February 1, 2012
I met Lee in Cambodia while working at a legal internship in Cambodia in the summer of 2004, at a legal aid organization that – among other missions – aids poor and vulnerable Cambodians in their constant struggle against the abuses of the entrenched elite. By that time, we both shared a passion for backpacking and volunteer work, and each were reasonably seasoned global travelers.
The following year, Lee and I each worked as interns at the Special Court for Sierra Leone, a United Nations-backed war crimes tribunal. Following the internship, we traveled through West Africa, including Ghana, Senegal, and Mali. It was in the latter country that we began to realize both the rewards and limitations of backpacking through Africa using public transport, the means by which we had used for essentially all previous global travel. Mali at once featured the rewards of tribal Dogon Country with its breathtaking Bandiagara Escarpment; hippos, bustling market towns, and otherworldly scenery in the Niger River; hidden adventures in the Sahel; and amazing mud brick architecture … but also an unplanned night on a bus with jagged metal seats, an entire day waiting for departure at an oppressively boring outdoor bus depot, unscrupulous and abrasive public transport operators, and countless other obstacles.
At some point in Mali, we began to discuss an eventual pan-African road trip with our own vehicle, at the time contemplating a ring around the coast of Africa – maybe starting in Morocco and working clockwise around the continent back to Morocco. For the years following that trip, whenever we spoke, the idea of a Pan-African adventure would come up. As we began our respective law careers such a notion often seemed like a pipe dream, but we never gave up on the idea, knowing that if done right it could be an epic experience.
Through a mutual friend, Dan Martin, they met Nate, who would become the third member of the current road trip. Nate introduced the idea of the Budapest to Bamako rally to us, and once he heard of the idea of extending that trip by way of the Pan-African journey that we envisioned, the three of us became interested in combining the two. Nate had originally been looking for someone with whom to do the rally in January 2011, but in December 2010 we all met in his Brooklyn apartment, at which time we discussed the broad stokes of a journey for which the 2012 rally would be the opening act.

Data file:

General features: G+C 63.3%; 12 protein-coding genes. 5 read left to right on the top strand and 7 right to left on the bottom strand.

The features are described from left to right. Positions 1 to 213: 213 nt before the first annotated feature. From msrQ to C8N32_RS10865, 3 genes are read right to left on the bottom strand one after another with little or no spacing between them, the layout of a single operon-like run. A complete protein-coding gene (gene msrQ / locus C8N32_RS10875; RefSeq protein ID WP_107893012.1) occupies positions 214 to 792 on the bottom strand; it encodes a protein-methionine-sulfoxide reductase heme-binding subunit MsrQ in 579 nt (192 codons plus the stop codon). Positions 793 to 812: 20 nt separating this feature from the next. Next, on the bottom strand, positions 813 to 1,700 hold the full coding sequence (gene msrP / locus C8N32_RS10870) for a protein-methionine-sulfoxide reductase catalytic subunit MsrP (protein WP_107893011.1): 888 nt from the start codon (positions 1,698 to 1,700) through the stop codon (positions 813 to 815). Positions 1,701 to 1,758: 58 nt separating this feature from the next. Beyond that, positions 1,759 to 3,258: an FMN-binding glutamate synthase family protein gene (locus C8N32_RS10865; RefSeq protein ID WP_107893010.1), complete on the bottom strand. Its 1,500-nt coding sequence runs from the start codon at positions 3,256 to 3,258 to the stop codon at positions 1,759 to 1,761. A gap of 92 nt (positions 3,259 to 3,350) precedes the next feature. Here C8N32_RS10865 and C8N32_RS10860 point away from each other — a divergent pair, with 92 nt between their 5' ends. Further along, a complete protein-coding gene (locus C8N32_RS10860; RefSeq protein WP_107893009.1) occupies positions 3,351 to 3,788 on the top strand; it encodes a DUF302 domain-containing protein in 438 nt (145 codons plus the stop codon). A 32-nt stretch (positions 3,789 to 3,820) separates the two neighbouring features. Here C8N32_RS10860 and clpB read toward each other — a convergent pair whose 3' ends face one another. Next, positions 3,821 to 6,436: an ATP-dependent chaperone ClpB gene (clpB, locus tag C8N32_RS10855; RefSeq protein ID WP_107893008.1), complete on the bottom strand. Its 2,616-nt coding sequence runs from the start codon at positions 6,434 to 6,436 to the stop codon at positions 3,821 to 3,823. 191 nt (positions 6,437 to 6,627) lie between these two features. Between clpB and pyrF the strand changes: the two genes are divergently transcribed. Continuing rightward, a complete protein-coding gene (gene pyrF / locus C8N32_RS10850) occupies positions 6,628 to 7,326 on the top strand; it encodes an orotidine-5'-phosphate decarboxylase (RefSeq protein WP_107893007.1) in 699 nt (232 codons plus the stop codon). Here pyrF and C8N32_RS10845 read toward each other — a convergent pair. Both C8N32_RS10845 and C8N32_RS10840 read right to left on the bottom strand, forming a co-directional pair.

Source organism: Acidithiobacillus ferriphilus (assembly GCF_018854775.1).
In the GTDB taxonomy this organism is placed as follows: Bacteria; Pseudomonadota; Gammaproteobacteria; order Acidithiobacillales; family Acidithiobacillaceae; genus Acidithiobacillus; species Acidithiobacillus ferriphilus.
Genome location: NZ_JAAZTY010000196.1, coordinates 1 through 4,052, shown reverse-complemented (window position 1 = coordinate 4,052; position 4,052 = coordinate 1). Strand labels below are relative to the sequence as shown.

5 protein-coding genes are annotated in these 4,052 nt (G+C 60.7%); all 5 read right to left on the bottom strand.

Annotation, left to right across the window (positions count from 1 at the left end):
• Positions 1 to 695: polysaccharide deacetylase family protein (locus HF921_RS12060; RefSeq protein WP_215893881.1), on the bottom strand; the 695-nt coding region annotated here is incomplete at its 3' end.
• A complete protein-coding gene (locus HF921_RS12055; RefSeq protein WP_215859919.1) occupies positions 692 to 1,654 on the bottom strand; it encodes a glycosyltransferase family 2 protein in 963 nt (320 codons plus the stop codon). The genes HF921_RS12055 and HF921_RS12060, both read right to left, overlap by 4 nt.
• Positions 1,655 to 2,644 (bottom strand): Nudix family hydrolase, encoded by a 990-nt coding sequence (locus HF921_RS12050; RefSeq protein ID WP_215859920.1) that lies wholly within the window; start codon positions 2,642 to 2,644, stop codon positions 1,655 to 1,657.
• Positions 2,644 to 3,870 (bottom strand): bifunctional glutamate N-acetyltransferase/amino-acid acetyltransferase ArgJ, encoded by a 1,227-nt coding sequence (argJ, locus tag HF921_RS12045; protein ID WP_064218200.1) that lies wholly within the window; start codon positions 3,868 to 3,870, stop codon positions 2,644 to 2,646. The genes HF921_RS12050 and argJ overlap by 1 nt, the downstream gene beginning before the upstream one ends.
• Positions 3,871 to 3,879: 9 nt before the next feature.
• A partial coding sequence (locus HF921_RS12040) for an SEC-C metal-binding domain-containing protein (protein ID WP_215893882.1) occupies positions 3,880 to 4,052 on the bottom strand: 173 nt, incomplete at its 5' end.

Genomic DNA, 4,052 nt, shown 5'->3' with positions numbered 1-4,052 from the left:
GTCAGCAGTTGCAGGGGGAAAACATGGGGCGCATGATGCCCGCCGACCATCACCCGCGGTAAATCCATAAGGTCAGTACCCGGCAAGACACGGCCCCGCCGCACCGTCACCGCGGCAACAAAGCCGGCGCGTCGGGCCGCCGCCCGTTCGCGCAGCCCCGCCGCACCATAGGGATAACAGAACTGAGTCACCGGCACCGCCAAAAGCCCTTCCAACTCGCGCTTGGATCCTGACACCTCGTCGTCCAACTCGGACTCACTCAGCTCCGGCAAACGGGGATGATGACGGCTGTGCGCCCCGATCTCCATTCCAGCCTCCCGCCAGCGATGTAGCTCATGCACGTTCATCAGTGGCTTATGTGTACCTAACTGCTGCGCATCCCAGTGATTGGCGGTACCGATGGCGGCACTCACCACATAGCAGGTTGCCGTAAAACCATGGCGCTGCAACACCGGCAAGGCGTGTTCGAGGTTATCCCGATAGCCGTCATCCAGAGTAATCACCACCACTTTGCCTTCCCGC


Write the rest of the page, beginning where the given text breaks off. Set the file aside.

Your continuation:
Throughout 2011, we continued to discuss the trip, with increasing frequency and detail as the year passed by. Discussions focused on the vehicle, supplies, route, and how the group would incorporate an association with a charity. Preparation for the trip took many twists and turns, and we’ve each given up a lot to be here – but now 2012 is here, and we are on the road in Africa.
We decided to call our trip Voyages Verts — “Green Travels” in French — since we would be traveling to so many French-speaking countries. We use this name for three reasons: Originally, we had planned to run our Land Cruiser (“the Cruiser”) on vegetable and palm oil, and therefore make it more environmentally sound. We tried pretty hard to do it, but came up short for now. But we also use Voyages Verts because in French it means “travel to the green countryside”, and because, well, the Cruiser is green.